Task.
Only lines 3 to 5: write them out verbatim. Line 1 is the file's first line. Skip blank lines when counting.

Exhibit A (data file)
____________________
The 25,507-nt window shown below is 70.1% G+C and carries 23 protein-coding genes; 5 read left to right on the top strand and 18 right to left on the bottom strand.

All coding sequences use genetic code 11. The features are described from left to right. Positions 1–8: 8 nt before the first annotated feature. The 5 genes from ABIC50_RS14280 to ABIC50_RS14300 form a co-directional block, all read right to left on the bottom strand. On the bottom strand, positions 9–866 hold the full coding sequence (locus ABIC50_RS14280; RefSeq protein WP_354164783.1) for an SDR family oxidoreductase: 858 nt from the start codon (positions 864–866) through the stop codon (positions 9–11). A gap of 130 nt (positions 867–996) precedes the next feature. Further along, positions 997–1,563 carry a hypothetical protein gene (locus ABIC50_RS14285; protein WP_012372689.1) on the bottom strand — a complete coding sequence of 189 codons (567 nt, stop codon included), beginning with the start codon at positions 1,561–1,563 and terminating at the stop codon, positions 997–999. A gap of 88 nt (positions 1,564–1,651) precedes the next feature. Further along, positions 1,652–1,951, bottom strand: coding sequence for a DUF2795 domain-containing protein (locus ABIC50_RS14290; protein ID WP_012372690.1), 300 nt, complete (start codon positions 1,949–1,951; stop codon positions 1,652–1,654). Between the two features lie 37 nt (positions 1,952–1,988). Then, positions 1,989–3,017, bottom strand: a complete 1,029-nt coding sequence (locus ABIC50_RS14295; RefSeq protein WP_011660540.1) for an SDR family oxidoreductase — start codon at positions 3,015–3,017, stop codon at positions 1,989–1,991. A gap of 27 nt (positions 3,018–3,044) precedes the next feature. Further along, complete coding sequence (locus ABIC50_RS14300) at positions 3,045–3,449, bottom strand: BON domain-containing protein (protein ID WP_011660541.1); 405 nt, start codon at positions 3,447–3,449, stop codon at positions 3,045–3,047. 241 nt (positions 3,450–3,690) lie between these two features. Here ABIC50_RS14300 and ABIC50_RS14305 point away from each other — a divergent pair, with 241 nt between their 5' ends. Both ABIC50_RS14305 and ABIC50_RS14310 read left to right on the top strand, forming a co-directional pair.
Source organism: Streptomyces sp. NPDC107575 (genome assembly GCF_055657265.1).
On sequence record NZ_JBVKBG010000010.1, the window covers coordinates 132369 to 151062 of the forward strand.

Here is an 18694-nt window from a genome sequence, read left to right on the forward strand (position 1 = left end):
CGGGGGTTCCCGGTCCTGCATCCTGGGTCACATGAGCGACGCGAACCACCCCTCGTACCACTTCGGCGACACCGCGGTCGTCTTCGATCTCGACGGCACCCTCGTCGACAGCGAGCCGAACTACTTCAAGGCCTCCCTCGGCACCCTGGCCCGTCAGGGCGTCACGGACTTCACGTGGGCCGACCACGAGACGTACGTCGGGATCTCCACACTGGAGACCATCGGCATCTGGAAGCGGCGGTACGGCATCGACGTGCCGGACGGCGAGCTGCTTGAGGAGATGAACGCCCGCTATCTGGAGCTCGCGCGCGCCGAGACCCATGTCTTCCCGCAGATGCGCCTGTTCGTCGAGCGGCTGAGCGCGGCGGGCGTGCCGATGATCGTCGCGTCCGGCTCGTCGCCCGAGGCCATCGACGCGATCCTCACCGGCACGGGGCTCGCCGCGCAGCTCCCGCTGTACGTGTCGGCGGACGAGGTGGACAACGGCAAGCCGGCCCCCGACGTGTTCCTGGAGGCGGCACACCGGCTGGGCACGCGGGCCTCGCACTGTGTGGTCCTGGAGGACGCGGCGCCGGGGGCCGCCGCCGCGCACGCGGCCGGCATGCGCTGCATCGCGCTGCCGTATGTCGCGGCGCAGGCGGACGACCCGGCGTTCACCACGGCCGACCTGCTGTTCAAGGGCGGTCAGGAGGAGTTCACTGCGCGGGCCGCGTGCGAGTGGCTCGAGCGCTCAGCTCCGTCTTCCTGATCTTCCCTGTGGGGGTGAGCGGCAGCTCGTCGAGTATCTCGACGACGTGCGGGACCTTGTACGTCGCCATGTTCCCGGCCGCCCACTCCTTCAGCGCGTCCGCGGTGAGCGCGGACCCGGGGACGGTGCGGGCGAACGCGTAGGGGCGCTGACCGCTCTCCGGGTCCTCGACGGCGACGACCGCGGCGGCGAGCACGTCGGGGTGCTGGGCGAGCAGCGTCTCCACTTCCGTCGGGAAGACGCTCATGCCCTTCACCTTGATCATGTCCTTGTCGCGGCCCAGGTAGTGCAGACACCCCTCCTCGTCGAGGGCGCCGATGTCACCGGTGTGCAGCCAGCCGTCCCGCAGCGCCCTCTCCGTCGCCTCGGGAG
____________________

Source organism: Streptomyces sp. NPDC107575 (genome assembly GCF_055657265.1).
On sequence record NZ_JBVKBG010000010.1, the window covers coordinates 132369 to 151062 of the forward strand.

Here is an 18694-nt window from a genome sequence, read left to right on the forward strand (position 1 = left end):